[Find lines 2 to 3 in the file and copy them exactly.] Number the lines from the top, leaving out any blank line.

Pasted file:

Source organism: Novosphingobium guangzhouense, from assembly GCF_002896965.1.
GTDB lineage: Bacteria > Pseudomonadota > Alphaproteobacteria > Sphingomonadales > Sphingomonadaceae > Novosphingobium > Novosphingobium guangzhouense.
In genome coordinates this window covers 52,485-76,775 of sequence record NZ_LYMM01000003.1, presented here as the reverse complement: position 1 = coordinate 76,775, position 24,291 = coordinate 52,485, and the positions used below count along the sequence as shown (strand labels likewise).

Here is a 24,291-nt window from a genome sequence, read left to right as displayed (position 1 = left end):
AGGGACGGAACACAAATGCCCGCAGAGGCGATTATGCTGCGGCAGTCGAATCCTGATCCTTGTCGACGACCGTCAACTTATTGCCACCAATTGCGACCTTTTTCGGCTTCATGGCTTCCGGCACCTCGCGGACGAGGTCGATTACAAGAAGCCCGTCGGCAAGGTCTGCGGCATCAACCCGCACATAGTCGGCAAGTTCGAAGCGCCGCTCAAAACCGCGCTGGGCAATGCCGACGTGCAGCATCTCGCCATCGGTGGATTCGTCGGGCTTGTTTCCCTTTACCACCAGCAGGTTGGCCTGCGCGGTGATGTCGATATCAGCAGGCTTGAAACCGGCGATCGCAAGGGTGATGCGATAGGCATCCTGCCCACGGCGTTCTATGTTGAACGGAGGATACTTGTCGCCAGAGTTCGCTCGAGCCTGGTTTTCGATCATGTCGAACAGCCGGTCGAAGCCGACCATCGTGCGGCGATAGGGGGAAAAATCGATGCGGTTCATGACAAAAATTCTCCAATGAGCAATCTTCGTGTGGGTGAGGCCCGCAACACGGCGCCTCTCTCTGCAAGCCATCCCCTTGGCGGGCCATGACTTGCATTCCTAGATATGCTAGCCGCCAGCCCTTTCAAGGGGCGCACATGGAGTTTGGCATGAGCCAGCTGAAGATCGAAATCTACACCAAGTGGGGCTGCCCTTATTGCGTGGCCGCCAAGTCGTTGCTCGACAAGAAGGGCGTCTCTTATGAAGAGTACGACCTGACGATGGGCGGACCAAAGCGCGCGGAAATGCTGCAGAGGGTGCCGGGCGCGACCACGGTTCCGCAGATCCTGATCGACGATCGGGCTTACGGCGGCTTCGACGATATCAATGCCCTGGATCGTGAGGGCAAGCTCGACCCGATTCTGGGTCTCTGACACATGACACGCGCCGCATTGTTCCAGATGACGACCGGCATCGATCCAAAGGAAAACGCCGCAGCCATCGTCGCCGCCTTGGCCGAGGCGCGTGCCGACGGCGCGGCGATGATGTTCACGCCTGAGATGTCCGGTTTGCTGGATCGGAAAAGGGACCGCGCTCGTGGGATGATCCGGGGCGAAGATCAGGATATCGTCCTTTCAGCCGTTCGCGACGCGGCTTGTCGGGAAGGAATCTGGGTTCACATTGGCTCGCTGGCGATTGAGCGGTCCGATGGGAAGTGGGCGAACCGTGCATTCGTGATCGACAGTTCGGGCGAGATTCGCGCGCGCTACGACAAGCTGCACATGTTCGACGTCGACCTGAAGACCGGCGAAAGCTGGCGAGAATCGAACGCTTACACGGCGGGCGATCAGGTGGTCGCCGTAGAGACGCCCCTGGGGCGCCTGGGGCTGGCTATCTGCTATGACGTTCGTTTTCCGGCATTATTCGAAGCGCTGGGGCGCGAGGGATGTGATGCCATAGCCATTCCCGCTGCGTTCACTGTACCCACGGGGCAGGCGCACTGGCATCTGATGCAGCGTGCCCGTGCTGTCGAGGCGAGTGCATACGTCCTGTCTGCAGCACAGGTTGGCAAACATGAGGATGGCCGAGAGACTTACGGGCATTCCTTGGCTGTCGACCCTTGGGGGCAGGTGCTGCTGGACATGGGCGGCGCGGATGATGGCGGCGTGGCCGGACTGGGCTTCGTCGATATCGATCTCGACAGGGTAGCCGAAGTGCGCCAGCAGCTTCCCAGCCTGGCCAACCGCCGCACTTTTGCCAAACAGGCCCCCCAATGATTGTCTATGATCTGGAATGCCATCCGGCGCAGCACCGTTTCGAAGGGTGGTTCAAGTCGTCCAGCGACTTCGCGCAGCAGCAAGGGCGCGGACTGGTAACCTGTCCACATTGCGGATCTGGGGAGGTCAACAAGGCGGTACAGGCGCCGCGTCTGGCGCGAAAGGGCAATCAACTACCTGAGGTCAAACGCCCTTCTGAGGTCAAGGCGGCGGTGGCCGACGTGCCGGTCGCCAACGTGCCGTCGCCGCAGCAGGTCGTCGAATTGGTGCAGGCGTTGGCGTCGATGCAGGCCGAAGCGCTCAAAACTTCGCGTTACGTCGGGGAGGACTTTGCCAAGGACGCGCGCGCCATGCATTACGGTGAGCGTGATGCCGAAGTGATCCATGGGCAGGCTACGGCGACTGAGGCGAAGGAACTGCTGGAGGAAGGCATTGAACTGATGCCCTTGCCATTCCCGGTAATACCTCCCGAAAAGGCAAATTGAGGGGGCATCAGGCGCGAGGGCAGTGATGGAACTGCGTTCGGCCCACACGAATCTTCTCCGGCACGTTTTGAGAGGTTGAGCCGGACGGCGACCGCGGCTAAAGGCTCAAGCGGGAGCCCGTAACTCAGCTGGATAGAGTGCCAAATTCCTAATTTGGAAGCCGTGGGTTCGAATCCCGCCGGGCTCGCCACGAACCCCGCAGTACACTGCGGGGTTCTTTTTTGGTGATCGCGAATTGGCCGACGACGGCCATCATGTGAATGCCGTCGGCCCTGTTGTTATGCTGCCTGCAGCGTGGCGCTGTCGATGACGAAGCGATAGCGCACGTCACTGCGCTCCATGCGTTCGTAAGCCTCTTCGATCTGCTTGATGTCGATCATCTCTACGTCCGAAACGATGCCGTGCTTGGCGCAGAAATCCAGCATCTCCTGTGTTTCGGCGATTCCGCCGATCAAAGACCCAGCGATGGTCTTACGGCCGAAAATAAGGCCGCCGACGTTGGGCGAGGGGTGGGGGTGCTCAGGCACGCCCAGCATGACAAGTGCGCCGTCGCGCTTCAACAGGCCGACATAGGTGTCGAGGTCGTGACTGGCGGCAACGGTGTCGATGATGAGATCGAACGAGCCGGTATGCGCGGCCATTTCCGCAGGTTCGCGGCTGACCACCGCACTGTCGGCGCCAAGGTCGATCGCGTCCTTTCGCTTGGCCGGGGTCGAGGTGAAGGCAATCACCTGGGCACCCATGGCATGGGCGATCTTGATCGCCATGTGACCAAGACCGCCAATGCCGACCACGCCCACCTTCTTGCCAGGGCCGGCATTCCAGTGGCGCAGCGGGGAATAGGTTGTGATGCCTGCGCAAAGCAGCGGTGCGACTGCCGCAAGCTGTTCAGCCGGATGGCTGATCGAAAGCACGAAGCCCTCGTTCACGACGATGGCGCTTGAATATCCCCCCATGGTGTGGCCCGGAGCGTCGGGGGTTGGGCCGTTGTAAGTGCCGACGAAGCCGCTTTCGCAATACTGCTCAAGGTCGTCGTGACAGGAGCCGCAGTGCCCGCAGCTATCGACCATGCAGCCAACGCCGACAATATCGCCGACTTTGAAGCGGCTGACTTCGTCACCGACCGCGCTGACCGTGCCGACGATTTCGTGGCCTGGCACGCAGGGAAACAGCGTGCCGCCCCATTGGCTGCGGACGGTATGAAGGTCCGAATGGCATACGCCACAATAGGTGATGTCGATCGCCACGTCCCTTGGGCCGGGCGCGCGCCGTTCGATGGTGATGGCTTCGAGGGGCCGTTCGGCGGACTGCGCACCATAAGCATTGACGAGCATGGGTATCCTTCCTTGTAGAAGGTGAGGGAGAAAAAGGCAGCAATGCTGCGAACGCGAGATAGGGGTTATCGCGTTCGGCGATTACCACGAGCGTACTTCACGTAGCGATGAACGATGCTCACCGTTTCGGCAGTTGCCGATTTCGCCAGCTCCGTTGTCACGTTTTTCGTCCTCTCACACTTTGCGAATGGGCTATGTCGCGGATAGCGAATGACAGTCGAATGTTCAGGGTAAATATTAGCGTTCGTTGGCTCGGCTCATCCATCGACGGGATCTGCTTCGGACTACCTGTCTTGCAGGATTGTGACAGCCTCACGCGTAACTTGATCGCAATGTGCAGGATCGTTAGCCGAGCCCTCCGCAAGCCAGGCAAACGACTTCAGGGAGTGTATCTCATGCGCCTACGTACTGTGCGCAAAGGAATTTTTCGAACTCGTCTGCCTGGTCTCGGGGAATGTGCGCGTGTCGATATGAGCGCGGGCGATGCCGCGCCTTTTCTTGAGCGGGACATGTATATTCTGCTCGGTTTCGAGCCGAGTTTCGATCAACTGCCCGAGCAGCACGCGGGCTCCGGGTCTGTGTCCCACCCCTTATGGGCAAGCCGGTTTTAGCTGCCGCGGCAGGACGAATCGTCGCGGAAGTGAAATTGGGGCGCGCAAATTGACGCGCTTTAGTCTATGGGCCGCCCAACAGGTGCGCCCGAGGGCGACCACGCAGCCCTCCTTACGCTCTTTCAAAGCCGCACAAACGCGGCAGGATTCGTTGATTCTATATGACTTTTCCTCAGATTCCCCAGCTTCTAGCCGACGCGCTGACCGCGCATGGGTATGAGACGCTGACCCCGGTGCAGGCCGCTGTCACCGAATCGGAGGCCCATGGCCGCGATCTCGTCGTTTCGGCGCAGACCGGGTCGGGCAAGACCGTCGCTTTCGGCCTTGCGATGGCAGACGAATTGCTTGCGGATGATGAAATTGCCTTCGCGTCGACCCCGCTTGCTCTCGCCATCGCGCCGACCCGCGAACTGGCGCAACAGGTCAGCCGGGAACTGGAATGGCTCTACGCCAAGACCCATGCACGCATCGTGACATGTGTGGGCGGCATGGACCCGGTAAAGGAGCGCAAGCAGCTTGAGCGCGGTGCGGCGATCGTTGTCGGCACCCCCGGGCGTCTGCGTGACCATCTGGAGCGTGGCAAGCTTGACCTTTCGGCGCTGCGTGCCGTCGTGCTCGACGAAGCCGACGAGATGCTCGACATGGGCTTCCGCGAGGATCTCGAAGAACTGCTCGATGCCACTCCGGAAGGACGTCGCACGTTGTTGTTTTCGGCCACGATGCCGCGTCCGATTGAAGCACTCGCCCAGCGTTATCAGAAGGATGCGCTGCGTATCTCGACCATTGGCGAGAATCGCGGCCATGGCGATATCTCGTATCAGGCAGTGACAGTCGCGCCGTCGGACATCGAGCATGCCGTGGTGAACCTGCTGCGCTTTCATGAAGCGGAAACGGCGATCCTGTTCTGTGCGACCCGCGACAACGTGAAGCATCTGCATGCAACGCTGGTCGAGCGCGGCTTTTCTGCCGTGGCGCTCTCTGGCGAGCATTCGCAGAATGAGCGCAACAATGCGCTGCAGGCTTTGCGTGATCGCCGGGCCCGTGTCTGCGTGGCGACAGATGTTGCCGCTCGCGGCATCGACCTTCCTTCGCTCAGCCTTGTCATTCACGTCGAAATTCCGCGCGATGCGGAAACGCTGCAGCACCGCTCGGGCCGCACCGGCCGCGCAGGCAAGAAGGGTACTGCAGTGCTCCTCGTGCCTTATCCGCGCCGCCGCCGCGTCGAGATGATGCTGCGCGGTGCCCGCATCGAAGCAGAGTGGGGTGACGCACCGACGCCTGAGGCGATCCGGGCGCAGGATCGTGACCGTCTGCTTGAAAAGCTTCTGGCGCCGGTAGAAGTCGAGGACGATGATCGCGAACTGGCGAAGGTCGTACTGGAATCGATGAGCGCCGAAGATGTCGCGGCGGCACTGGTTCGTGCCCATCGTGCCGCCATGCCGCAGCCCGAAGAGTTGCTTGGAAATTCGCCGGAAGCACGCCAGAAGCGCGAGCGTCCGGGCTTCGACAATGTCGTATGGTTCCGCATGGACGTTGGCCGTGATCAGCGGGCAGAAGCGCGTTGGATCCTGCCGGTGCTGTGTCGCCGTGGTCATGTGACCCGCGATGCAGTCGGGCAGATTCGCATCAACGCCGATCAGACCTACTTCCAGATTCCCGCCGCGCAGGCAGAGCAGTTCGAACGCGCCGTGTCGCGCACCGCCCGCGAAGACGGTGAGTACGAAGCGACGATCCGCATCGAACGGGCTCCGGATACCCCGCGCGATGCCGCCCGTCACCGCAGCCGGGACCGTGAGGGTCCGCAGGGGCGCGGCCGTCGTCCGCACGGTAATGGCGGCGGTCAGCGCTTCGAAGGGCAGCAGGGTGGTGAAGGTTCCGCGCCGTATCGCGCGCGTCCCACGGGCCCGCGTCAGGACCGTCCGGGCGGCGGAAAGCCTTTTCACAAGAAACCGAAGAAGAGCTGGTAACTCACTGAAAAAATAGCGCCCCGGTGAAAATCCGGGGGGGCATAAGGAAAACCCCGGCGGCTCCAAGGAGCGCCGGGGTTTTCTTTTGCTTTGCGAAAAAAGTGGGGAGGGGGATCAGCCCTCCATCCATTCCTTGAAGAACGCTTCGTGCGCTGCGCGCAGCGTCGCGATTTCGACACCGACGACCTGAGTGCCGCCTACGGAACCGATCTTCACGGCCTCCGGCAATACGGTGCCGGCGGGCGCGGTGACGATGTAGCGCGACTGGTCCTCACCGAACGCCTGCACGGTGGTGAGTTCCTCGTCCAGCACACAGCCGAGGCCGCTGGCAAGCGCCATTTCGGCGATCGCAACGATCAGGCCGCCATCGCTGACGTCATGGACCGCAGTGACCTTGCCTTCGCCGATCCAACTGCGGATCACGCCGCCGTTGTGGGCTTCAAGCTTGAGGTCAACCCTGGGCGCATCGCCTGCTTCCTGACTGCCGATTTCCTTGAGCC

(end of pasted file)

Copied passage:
GTDB lineage: Bacteria > Pseudomonadota > Alphaproteobacteria > Sphingomonadales > Sphingomonadaceae > Novosphingobium > Novosphingobium guangzhouense.
In genome coordinates this window covers 52,485-76,775 of sequence record NZ_LYMM01000003.1, presented here as the reverse complement: position 1 = coordinate 76,775, position 24,291 = coordinate 52,485, and the positions used below count along the sequence as shown (strand labels likewise).